Regular exercise is one of the most important things you can do for your health. For many people, this means walking on the treadmill for an hour, doing a circuit on the weight machines, or going through the same aerobics class again all in the name of losing weight and getting fit. But it doesn’t have to be this way.
The current trend of high-intensity exercise workouts (CrossFit is one example) that emphasize shorter bouts of vigorous aerobic and strength exercise can hardly be described as boring and can produce even greater results than traditional exercise regimens. Some of these programs claim that you can “transform your body” or lose 10–20 pounds by participating in a three-week fitness challenge. Or maybe you are interested in trying high-intensity interval training (HIIT) to get the benefits of exercise in as little as 10 minutes per session.
It’s not as easy as it sounds, though. In order to get the fitness and weight loss benefits, the exercise must be done at a very high intensity, which may not be right for everyone. This is the topic of my Health & Fitness column in the Aiken Standard this week.
To be sure, these types of fitness programs can be safe and effective for burning calories and improving fitness. But because they are intense means that you need to be fit to even get started, so they may not be a good choice for people who are not already in shape or who are new to exercise. There is a greater risk of injury and even heart attacks in people who are unfit and start exercising at a very high intensity. At the very least, muscle soreness is likely and may impact your ability—and motivation—to repeat that exercise the next day.
Ideally, an exercise program would begin with a health and fitness assessment by a certified exercise professional to determine potential health risks. These results would be used to create an exercise prescription. For participants who have risk factors like high blood pressure or diabetes, those variables would be monitored to make sure the exercise sessions were safe and effective.
In the real world, many people who have these conditions simply show up at a gym to begin an exercise program, often with little or no review of health history or assessment of fitness. In most cases this is safe, but without some form of monitoring participants who have high blood pressure or diabetes may have problems. This is especially concerning since many people don’t know they have these conditions, which is why seeing a physician is often recommended before undergoing fitness testing or starting an exercise program, especially if you are over 40 years of age or have other health problems.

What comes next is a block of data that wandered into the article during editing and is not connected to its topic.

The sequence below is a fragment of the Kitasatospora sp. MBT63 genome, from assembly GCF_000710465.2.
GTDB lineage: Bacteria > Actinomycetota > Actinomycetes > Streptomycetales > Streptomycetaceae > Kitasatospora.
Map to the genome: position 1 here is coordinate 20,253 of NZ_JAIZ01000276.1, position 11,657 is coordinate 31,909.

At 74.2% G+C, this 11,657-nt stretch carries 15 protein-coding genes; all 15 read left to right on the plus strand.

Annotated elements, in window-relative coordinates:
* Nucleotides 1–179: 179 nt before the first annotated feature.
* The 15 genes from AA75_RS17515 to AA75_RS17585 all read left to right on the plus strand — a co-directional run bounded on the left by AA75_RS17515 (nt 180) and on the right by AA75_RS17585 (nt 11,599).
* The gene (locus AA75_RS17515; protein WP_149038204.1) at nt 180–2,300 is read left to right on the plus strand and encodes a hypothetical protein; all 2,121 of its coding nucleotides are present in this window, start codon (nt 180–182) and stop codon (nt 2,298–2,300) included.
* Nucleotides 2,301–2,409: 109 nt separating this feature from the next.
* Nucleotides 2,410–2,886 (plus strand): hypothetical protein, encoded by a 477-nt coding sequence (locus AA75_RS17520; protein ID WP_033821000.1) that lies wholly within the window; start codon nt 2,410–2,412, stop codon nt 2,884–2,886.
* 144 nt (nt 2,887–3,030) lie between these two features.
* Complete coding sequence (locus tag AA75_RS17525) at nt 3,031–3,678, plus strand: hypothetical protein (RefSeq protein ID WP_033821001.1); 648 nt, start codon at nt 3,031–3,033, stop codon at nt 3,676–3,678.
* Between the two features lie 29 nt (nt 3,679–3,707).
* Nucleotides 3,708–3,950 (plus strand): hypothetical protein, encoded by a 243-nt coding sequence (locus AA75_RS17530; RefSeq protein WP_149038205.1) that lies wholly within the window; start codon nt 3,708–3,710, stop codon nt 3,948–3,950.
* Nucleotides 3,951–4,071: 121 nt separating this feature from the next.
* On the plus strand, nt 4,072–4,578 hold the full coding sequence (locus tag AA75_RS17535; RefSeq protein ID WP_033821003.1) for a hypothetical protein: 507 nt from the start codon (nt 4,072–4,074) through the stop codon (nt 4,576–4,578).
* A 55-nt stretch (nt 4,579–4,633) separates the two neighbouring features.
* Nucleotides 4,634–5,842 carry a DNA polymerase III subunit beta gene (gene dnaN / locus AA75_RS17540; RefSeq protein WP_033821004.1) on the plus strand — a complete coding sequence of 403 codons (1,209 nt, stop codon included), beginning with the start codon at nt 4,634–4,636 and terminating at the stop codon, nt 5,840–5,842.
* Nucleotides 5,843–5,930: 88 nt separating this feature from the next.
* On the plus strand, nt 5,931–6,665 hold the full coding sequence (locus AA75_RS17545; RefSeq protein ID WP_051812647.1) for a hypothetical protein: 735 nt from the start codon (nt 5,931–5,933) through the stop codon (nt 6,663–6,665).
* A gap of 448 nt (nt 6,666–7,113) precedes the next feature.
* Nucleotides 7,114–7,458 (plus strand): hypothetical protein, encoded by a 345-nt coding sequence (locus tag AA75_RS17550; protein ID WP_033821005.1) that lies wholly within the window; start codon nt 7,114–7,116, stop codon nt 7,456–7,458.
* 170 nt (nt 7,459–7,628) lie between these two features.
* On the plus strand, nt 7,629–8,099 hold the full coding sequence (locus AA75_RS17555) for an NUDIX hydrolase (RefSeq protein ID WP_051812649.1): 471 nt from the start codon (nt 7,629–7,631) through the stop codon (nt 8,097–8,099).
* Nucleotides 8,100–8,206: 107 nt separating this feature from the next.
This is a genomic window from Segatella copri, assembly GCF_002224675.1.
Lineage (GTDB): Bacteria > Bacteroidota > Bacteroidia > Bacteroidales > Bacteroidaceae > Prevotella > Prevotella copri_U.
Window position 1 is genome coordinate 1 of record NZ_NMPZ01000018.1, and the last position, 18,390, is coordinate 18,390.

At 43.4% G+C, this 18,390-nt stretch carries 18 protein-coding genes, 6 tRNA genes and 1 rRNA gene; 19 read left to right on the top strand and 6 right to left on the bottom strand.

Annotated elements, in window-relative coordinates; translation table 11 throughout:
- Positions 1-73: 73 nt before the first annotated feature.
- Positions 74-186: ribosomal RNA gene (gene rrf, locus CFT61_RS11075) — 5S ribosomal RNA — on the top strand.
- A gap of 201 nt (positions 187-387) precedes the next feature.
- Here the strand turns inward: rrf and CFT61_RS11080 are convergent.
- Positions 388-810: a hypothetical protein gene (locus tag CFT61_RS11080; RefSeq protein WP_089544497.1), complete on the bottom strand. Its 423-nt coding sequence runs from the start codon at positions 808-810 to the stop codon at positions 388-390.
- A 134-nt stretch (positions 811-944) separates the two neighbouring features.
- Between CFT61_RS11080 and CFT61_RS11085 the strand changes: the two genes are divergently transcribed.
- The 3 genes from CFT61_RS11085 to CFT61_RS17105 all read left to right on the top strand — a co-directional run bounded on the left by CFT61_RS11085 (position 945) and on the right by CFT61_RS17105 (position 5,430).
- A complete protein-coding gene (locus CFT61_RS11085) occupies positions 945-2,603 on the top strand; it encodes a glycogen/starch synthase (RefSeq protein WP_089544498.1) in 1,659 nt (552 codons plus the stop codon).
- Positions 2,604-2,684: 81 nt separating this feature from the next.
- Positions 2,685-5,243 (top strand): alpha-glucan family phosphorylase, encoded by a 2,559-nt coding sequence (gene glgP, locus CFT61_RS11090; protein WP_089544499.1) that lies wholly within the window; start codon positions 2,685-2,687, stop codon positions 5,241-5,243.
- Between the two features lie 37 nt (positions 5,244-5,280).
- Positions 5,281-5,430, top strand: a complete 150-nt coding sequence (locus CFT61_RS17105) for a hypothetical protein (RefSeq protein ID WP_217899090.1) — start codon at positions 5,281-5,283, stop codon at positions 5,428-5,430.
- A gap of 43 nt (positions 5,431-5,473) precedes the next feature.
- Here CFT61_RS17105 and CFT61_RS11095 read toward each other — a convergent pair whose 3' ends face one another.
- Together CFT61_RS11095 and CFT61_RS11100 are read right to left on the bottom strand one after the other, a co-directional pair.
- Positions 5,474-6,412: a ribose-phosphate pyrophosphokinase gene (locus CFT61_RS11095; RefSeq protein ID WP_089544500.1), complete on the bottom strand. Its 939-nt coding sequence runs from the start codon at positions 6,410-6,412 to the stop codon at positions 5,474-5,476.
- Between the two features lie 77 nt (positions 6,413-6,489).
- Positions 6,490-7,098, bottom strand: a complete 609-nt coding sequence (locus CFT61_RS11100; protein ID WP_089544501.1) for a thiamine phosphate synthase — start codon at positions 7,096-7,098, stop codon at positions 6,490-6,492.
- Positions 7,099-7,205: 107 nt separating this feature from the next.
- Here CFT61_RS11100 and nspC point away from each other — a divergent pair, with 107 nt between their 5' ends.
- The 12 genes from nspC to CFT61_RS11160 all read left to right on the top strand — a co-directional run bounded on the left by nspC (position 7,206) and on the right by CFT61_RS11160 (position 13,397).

A good personal trainer or exercise leader should ask about your health history and perform some type of assessment to gauge your current fitness and use this information to start you at an appropriate level. Even the most intense exercise programs, classes, or videos are scalable to all fitness levels, but you need to know where you are starting from. Additionally, a qualified personal trainer or group exercise leader can help you learn proper techniques to reduce the risk of injury and improve your progress.
Once you begin, resist the temptation to do too much, too soon by going at your own pace. This is especially important in group exercise programs where you may feel pressure to keep up with other, fitter participants. Listen to your body, too. Feeling some level of fatigue and soreness is normal, but severe shortness of breath, chest discomfort, or muscle and joint pain, especially if it comes on suddenly, is a good reason to slow down or stop. Make sure you communicate how you are doing to trainer or exercise leader, too.
Maybe you will find that the intensity and variety of these exercise programs keeps you motivated to meet your goals. But don’t forget that even if you aren’t pushing yourself, any exercise you do will have significant health and fitness benefits.
Nutrition, exercise, and health information can be confusing. But it doesn't have to be that way. What can I help you with? firstname.lastname@example.org | http://twitter.com/drbrianparr